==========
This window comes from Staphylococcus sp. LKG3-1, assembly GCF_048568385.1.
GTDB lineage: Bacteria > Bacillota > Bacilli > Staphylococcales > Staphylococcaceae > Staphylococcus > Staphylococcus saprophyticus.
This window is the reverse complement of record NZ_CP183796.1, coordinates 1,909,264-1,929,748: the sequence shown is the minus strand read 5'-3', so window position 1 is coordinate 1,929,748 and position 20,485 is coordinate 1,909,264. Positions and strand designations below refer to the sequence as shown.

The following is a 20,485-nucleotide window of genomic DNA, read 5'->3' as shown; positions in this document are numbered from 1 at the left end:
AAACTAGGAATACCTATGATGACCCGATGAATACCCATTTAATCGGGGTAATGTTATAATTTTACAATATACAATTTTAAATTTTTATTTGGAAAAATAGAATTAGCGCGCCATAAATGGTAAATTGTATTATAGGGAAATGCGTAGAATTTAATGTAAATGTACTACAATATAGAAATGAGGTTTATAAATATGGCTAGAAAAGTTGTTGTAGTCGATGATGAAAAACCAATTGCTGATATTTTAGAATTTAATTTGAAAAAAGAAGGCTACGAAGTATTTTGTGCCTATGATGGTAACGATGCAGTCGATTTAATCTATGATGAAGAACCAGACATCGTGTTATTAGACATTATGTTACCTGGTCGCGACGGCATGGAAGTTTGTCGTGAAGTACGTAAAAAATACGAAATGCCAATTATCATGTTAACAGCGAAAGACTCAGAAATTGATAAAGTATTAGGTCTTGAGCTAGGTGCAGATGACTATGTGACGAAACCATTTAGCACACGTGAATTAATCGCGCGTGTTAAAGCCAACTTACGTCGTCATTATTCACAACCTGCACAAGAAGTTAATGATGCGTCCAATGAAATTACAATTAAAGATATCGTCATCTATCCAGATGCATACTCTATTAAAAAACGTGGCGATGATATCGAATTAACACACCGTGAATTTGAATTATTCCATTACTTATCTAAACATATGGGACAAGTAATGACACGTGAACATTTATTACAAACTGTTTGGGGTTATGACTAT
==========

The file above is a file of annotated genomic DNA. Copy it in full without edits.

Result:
This window comes from Staphylococcus sp. LKG3-1, assembly GCF_048568385.1.
GTDB lineage: Bacteria > Bacillota > Bacilli > Staphylococcales > Staphylococcaceae > Staphylococcus > Staphylococcus saprophyticus.
This window is the reverse complement of record NZ_CP183796.1, coordinates 1,909,264-1,929,748: the sequence shown is the minus strand read 5'-3', so window position 1 is coordinate 1,929,748 and position 20,485 is coordinate 1,909,264. Positions and strand designations below refer to the sequence as shown.

The following is a 20,485-nucleotide window of genomic DNA, read 5'->3' as shown; positions in this document are numbered from 1 at the left end:
AAACTAGGAATACCTATGATGACCCGATGAATACCCATTTAATCGGGGTAATGTTATAATTTTACAATATACAATTTTAAATTTTTATTTGGAAAAATAGAATTAGCGCGCCATAAATGGTAAATTGTATTATAGGGAAATGCGTAGAATTTAATGTAAATGTACTACAATATAGAAATGAGGTTTATAAATATGGCTAGAAAAGTTGTTGTAGTCGATGATGAAAAACCAATTGCTGATATTTTAGAATTTAATTTGAAAAAAGAAGGCTACGAAGTATTTTGTGCCTATGATGGTAACGATGCAGTCGATTTAATCTATGATGAAGAACCAGACATCGTGTTATTAGACATTATGTTACCTGGTCGCGACGGCATGGAAGTTTGTCGTGAAGTACGTAAAAAATACGAAATGCCAATTATCATGTTAACAGCGAAAGACTCAGAAATTGATAAAGTATTAGGTCTTGAGCTAGGTGCAGATGACTATGTGACGAAACCATTTAGCACACGTGAATTAATCGCGCGTGTTAAAGCCAACTTACGTCGTCATTATTCACAACCTGCACAAGAAGTTAATGATGCGTCCAATGAAATTACAATTAAAGATATCGTCATCTATCCAGATGCATACTCTATTAAAAAACGTGGCGATGATATCGAATTAACACACCGTGAATTTGAATTATTCCATTACTTATCTAAACATATGGGACAAGTAATGACACGTGAACATTTATTACAAACTGTTTGGGGTTATGACTAT